Le Grand Fromage is back for a second post, this time proffering a view on the leading wicket taker market in the Cricket World Cup.Good evening fellow followers of the Major.
Le Grand Fromage is back for a second delve into the 2011 cricket world cup, this time examining the leading wicket taker market.
Right, lots to get through so let’s delve straight in. As with the leading batsmen, the leading bowler has got to come from a team that is likely to go far in the tournament. This is obvious and crucial.
They have also got to be a leading bowler in the team, equally important and not rocket science.
They also need to stand up to playing in 9 one day games in 6 weeks in a festival of cricket. Although that may not seem like much, and Fred Trueman would certainly argue otherwise, we only have to look at the number of injuries on both sides in the latest one day tournament between England and Australia to know that injuries are likely, especially to the fragile Australian pair of Brett Lee and Shaun Tait.
The last couple of world cups tell us the leading bowler is going to need to take around 2.5 wickets per game, so a return of about 22/23 wickets should do it.
One important factor here is the difference between groups A and B. There are 3 weak teams in group A, whilst only 2 in group B (Bangladesh can’t be considered a weak batting side anymore, especially at home in the sub continent) and so I fancy the leading wicket taker is likely to come from group A.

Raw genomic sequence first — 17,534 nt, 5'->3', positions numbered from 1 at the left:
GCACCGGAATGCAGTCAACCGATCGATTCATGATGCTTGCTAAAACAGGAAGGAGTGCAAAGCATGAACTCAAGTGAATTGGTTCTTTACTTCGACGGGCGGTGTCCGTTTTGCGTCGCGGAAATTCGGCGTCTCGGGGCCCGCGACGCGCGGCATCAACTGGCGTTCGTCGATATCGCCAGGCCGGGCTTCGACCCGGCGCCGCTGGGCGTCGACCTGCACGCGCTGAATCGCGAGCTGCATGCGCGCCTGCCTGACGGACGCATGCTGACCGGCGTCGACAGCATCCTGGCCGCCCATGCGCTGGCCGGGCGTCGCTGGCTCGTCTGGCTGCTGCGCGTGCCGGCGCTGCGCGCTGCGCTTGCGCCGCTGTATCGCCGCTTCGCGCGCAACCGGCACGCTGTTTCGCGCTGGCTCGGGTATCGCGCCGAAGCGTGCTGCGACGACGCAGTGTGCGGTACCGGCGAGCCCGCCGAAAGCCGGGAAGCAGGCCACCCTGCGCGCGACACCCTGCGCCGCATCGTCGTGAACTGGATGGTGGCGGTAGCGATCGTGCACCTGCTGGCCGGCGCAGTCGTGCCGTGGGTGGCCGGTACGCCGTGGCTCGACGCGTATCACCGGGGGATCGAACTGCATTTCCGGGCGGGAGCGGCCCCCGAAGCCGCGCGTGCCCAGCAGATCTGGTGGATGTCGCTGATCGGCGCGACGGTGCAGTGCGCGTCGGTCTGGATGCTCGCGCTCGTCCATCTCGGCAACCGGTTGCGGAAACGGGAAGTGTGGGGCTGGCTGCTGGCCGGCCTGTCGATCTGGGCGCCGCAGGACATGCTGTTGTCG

In 2003 Chaminda Vaas was the leading wicket taker with 23 wickets, 12 of those in just 3 group games against Bangladesh, Kenya and Canada.
So who are the strong teams in group A, Australia, New Zealand, Pakistan and Sri Lanka. In my previous post I have already said I don’t fancy New Zealand to go far past the quarter finals and betting on Pakistan is not something I am that keen on, even though I do think their bowling is stronger and more consistent than their batting.
So from Sri Lanka the leading bowlers are likely to be Malinga, Muralitharan and Mendis and from Australia we have Lee, Tait and Johnson. As mentioned earlier I think it will be too risky to back Lee and Tait due to the likelihood of injuries therefore I think Mitchell Johnson available at 33’s is a strong each way bet.
From Sri Lanka I’m going to plump for Malinga who is favourite along with Dale Steyn of South Africa, available at 14/1 with a number of bookies. His in-swinging yorkers and slower balls at the death are deadly, especially if sides have not been able to take many chances, and therefore hopefully not lose too many wickets, against the spin of Muralitharn and Mendis during those middle overs.
So there we go folks, let’s hope we get a few winners and we’ll finish with the best song from the barmy army during the ashes;
He bowls to the left
He bowls to the right
That Mitchell Johnson, his bowling is s***e…..
Let’s hope he picks up some wickets with those dodgy half trackers and pays for a few bottles of your favourite tipple over the next month.